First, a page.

I have made the decision to be out.  A lot of guys do not, which is okay. I choose to be out because I know that my transness isn’t visible otherwise, though it marks my existence on this earth.  For me, it’s important to lift up all of the lenses with which I view the world to say that I exist despite my struggles.  I exist even though there is so much telling me to my face that I don’t.  I exist, and that is subversive, if I tell my story.

Here are some pieces of it.

Happy National Coming Out Day.

Intentional Healing Through God

“Which commandment is the first of all?” Jesus answered, “The first is, ‘Hear, O Israel: the Lord our God, the Lord is one; you shall love the Lord your God with all your heart, and all your soul, and with all you mind, and with all your strength.’ The second is this, ‘You shall love your neighbor as yourself.’  There is no other commandment greater than these”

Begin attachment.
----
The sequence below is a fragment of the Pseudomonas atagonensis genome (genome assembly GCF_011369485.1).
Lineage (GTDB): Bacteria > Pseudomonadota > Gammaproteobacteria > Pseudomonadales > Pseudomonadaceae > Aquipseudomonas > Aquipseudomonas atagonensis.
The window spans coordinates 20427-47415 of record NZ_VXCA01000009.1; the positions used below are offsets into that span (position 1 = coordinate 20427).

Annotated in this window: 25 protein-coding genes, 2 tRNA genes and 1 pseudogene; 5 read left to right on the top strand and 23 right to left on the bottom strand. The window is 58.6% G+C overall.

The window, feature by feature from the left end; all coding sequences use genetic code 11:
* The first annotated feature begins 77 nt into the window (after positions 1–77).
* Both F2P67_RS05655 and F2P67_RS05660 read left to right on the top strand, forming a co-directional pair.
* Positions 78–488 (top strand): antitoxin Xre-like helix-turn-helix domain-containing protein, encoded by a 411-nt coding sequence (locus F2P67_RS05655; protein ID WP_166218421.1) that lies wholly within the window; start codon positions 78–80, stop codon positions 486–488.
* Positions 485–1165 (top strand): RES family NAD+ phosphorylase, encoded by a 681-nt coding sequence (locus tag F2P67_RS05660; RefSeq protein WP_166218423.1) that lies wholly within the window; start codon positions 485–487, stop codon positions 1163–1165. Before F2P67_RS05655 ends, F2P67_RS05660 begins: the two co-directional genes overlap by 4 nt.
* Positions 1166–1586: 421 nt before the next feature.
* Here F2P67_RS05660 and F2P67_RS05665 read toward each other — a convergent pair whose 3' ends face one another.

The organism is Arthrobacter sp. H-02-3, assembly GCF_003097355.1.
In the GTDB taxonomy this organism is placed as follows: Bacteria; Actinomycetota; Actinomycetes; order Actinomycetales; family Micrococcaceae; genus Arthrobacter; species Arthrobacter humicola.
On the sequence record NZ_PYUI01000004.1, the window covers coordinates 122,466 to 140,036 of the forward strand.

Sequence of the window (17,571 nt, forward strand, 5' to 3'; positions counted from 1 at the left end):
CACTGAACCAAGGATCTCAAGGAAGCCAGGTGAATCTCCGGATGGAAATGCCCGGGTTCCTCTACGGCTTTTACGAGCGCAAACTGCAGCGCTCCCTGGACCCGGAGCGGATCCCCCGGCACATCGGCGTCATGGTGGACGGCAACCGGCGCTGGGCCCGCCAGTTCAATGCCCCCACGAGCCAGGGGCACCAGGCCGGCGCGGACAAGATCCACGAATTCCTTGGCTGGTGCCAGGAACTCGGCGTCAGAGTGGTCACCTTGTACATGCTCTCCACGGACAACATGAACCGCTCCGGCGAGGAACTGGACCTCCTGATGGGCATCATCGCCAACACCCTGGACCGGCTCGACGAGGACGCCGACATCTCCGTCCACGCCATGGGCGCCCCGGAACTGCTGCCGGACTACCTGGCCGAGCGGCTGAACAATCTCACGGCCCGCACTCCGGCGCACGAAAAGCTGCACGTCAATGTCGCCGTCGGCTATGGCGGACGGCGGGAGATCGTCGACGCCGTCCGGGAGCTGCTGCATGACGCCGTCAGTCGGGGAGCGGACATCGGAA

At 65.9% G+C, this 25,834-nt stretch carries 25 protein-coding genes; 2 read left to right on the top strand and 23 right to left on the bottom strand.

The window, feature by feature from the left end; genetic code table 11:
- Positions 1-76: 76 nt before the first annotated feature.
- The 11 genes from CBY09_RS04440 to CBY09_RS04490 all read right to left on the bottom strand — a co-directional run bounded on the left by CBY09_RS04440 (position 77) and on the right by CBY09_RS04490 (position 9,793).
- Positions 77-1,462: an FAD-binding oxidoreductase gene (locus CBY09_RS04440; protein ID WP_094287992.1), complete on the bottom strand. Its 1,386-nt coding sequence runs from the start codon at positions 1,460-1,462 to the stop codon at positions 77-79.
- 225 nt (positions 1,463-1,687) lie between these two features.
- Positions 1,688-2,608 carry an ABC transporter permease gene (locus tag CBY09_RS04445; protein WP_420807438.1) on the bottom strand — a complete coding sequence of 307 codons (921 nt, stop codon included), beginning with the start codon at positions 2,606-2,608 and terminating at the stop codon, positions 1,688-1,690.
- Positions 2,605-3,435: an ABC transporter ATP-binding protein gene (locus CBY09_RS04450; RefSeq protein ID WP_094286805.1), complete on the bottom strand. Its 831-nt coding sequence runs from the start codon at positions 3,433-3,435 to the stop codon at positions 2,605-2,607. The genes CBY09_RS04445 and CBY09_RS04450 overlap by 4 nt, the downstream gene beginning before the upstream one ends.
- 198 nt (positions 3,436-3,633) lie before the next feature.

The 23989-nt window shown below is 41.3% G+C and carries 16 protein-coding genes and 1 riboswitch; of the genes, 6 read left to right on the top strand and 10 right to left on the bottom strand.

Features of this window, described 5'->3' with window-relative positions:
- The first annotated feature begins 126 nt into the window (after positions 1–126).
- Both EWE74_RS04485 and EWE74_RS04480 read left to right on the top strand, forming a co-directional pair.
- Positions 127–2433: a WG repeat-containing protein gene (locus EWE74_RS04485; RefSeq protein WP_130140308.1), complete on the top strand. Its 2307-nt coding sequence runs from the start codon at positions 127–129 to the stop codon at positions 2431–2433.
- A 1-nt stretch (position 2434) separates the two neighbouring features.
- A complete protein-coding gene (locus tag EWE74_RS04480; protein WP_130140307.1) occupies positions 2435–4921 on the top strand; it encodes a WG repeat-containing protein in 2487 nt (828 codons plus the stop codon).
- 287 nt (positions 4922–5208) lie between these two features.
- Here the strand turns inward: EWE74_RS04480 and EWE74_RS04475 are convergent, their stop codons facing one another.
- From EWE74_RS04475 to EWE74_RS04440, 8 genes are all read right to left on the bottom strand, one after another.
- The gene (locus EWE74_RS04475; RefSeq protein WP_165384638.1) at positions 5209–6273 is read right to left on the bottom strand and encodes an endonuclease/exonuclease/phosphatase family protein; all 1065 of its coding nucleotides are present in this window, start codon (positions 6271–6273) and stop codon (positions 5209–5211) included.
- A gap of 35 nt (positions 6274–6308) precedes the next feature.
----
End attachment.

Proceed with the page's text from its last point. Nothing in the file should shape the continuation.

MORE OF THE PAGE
Gospel of Mark 12:29-31, NRSV

This is possibly my favorite passage in the Bible.  I love it because it sums the whole of the Christian mission into a few succinct lines that speak to the heart.  The first passage is pretty straight forward: love God with every fiber of your physical, spiritual, emotional, and intellectual self.  God is the one through whom all things happen.  I don’t mean this in a dualistic sort of way, where God is responsible for only the “good” things, thus leaving the rest to whichever name for evil you want to conjure.  I mean all things.  Of course, “all things” means something different to a cynic than it does to an optimist.  That’s not to sat that those are the only two kinds of people; those are just two examples.